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Opinion

Pirated version of Duterte

CTALK - Cito Beltran - The Philippine Star

After watching the video of Mayor Isko Moreno attacking Vice President Leni Robredo after the filing of COCs, I could not help but shake my head in disbelief and disappointment. The tirade and verbal insults he hurled at the Vice President were simply premature, inappropriate and extremely combative. Premature because he was responding to a story or claim made presumably by a reporter who was out of frame. It would have been different if Moreno had personally heard the statement of the Vice President and followed with a brief and polite response or reaction if it were necessary, but it was not. To tear and rip your fellow candidate based on a “heard and said” or hearsay was so premature and amateur.

I say inappropriate because Leni Robredo is still the Vice President of the Philippines and that alone requires courtesy if not respect, especially from someone who aspires to hold a high position in national government as well as someone who presents himself as the healing candidate.

As I watched the clip of Isko Moreno’s barrage, two things left a very disturbing impression. First of all, Isko Moreno’s attack on VP Leni felt like a “pirated version” of the Duterte campaign tactics in 2016 when Duterte the candidate kept bombarding Grace Poe with accusations and attacks on citizenship and competency. Is this allegedly because certain people running the campaign of Isko Moreno are the same people who handled the tactics and strategy for Duterte the candidate?

I find it hard to believe that the Mayor who has been so comfortable and courteous towards a woman vice mayor can suddenly turn and act like a misogynist. I even wonder why he attacked the Vice President, insulted the Aquino loyalists and made a big issue of Robredo’s motives for politics and colors with such intensity, considering his flaccid response to the attacks and character assassination he was subjected to when he first announced his plans to pursue the presidency. Politics is about addition, not subtraction.

Aside from the impression that he could be using a “pirated version” of the Duterte campaign strategy, the other thing that Isko Moreno should not have done was to push victims of Martial Law to “move on.” Moreno’s claim to fame is that he used to eat pig slop and push a box cart picking trash in order to survive. He has clearly moved on from hunger and poverty, but filling your stomach with food and lining your pockets with money is different from reliving the death, the torture, the kidnapping, the rape and  being robbed of your freedom to travel, to hold a job, or to be constantly harassed, not just by uniformed people but by tax officials.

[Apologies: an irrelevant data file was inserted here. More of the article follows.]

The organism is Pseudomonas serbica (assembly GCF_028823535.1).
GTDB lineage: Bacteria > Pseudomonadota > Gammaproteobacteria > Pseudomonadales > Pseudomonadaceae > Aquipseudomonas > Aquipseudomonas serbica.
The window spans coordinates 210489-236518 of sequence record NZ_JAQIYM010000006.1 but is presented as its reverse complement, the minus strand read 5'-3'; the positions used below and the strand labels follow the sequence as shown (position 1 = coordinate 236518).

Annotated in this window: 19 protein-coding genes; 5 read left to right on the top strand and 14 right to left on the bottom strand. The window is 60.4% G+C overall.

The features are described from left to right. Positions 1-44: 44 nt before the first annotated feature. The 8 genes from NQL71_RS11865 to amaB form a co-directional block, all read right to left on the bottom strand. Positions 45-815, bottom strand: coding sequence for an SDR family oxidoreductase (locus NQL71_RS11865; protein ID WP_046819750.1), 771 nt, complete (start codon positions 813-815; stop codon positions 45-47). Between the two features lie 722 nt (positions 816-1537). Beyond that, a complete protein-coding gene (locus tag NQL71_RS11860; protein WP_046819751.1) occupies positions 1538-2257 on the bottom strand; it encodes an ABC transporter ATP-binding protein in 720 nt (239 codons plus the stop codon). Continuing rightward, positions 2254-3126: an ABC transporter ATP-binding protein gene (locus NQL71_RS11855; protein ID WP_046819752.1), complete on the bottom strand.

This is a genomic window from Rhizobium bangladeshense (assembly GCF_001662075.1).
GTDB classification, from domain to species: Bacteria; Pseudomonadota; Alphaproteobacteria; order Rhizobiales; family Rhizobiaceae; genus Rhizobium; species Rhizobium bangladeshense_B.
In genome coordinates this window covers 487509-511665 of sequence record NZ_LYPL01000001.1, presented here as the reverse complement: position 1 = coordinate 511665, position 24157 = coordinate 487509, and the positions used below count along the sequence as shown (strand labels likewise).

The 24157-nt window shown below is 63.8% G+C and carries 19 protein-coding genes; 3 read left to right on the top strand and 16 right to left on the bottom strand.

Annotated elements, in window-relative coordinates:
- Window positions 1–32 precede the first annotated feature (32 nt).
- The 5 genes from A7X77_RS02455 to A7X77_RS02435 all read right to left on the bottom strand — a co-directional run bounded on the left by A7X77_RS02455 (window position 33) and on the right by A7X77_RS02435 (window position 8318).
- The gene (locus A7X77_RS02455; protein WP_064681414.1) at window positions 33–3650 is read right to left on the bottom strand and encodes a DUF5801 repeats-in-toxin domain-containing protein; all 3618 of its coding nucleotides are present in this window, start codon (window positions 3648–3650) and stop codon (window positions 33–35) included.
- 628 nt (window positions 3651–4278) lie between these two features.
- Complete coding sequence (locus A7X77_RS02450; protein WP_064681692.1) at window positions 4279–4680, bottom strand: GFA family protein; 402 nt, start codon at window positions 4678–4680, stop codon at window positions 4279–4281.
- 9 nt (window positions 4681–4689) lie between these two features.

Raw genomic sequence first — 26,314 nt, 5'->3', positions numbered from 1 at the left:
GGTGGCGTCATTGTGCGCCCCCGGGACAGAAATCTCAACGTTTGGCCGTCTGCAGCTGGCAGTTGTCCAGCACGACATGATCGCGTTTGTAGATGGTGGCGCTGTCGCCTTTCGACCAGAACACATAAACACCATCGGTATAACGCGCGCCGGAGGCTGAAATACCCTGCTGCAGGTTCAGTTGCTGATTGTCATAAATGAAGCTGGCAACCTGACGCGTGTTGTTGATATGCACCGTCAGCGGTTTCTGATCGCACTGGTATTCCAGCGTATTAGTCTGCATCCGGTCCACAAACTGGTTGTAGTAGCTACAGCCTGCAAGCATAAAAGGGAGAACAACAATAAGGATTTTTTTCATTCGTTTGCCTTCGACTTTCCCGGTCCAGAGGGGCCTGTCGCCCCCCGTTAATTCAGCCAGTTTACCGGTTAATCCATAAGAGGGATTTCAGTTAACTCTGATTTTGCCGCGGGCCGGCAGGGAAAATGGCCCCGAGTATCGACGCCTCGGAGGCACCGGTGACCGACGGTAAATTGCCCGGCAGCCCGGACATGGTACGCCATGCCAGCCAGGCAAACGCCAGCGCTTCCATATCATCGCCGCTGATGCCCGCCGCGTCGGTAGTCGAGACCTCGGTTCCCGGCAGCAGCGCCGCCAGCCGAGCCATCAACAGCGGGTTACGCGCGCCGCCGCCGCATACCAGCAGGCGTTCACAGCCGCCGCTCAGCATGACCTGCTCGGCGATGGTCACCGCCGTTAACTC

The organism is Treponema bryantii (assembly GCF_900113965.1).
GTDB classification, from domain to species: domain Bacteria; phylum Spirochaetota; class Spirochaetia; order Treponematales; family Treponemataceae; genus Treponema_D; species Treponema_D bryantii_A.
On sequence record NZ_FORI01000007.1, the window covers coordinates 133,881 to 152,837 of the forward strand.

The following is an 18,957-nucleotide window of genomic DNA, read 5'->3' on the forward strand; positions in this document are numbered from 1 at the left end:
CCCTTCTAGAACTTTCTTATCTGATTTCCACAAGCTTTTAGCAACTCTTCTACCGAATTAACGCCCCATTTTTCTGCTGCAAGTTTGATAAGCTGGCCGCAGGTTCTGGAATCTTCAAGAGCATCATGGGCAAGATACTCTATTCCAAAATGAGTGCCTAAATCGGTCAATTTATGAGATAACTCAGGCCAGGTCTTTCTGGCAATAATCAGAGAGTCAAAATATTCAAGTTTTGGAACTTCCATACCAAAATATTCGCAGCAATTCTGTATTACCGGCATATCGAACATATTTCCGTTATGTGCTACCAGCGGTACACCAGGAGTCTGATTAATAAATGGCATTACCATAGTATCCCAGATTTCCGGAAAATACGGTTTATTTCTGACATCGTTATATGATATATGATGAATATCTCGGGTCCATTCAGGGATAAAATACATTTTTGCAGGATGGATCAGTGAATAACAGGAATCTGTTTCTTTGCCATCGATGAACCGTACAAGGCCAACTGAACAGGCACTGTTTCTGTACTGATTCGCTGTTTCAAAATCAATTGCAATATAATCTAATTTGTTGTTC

Most of all there is no moving on when you don’t know where your son, daughter, sister, brother or father is buried. How can people move on when they have to live and relive their worst experiences and realities every time a picture, a song or even a TV show triggers those painful memories? We lived those experiences, we did not act them out like paid movie stars, we were subjected to them as innocent victims.

Try as we may the memories cannot be erased and because of that, it is difficult to just move on, especially when people like Isko Moreno callously tells you to “move on” and you see the people who engineered your pain and your loss parading themselves in the political limelight or living in affluence.

*      *      *

Most people who heard the news were undeniably shocked at the unexpected death of CHR head Chito Gascon due to COVID-19. After fighting the good fight for so long and standing up against various individuals and forces to protect human rights, many of us expected that he would be sued, detained or worse, Extra Judicially Killed by those affected negatively by his leadership and the work of the Commission on Human Rights.

As low key as he was, mild mannered even, Chito Gascon impressed and inspired many of us to take courage and stand up to any form of human rights violations. He personified courage and polite boldness that many of us could only wish we had. It makes me wish that there was a “Noble Prize” we could posthumously award Chito Gascon for “showing fine personal qualities and high moral principles and ideals.”

Nonetheless, so many people have expressed their sense of loss, admiration, respect and recognition of the invaluable things that Chito Gascon did. Not many people in government have had the privilege of being honored by people so openly and publicly. It is no small comfort to know that he really mattered to people and that he earned their respect.

I am reminded of a verse in the Bible that I have kept in mind through the years in relation to sudden deaths, especially involving relatively young people such as Gascon. It is a verse that helps a little to understand why GOD sometimes allows the good to die young and, given the work and the kind of enemies that Gascon collected in his uncompromising stance, the verse seems appropriate:

“The righteous man perishes, and no one lays it to heart, devout men are taken away, while no one understands. For the righteous man is taken away from calamity, he enters into peace; they rest in their beds who walk in their uprightness.” Isaiah 57: 1 - 2

It may be that God wanted to spare Chito Gascon a violent death or political calamity and the like. It does not make his passing any easier, especially when so few are brave enough and righteous enough to stand up to people who have become drunk with political power. While we pray for the eternal repose of Chito Gascon, now would be a good time to pray long and hard to GOD to protect those of us left from the Calamity that is in our midst or that may soon come upon us, GOD forbid!

COC LENI ROBREDO
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